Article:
The previous-generation W204 C-Class was sourced from Germany, but the new C-Class range will include sedan models sourced from the African nation. However, the imminent C-Class estate, the C300 hybrid and the forthcoming C63 AMG will continue to be sourced from Germany.
The initial batch of C-Class models to go on sale at Mercedes-Benz dealerships this weekend (including sedans), will be a mix of German and South African built models, but long-term, all sedan models are expected out of the East London plant in Eastern Cape.
Mercedes-Benz Australia’s manager of public relations and product communications, Jerry Stamoulis, told CarAdvice that all Mercedes-Benz vehicles, regardless of country of origin, have to meet the same stringent build quality standards for the brand.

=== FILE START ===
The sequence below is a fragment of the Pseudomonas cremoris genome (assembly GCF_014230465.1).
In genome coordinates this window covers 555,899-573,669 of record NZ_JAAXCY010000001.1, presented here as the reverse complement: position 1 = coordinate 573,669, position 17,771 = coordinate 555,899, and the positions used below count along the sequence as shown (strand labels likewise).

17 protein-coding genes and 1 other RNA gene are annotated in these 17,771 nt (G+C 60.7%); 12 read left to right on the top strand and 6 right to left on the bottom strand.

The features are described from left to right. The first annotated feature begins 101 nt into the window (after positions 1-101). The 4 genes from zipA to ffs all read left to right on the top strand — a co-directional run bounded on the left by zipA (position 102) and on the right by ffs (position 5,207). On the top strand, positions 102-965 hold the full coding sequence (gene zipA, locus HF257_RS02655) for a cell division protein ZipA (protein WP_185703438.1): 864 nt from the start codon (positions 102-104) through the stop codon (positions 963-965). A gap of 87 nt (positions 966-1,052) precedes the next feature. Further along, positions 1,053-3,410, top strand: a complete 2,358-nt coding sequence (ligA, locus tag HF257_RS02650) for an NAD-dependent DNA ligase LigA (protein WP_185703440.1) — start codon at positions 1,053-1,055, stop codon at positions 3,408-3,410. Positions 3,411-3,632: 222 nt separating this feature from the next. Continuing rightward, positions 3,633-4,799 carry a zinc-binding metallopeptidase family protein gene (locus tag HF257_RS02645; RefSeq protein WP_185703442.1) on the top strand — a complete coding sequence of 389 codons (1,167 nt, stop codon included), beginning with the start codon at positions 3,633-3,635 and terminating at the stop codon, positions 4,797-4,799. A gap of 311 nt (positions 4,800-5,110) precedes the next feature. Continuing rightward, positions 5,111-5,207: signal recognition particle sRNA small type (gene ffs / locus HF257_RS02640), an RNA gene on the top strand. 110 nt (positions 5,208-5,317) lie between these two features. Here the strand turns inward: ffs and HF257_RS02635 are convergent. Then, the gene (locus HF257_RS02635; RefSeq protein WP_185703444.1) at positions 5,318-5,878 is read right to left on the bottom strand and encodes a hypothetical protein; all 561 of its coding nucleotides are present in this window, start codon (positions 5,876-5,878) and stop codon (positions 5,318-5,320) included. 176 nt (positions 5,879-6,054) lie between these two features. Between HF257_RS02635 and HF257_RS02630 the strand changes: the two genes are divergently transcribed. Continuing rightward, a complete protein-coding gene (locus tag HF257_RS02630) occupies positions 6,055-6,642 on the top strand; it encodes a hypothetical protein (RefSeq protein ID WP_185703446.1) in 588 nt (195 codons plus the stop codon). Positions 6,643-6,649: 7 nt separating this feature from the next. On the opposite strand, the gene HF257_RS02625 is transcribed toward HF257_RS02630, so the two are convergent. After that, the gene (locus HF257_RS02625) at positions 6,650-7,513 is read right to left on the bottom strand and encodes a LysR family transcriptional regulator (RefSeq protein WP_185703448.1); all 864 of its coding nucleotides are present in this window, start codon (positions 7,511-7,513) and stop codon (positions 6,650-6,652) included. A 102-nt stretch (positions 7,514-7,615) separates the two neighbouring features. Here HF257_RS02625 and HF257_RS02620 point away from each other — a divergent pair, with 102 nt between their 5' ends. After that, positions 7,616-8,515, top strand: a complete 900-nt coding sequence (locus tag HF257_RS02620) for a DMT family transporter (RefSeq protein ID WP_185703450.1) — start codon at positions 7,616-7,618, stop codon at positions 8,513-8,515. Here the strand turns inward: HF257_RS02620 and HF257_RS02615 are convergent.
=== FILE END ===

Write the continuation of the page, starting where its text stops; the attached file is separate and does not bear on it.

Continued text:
“We are expecting a high quality of build in South Africa at our east London plant, it’s one of our highest-rated [manufacturing] plants in the world.”
Industry source JD Power has awarded the East London plant numerous awards, with Mercedes-Benz vehicles coming out of South Africa even scoring higher than some of those from Germany, which Stamoulis says will mean Mercedes is “expecting similar quality [from South Africa] if not higher [than German built cars]” for C-Class.
In 2011 the plant was awarded J.D. Power’s initial quality survey gold award for highest ranked manufacturing plant supplying U.S. from Europe and Africa while it got a second ranked silver award in 2012.
With global manufacturing now an almost common practice for all brands, it’s unlikely the C-Class’ origin will have any significant impact on its expected sales success, but does it affect the overall experience of buying and owning a “German” car?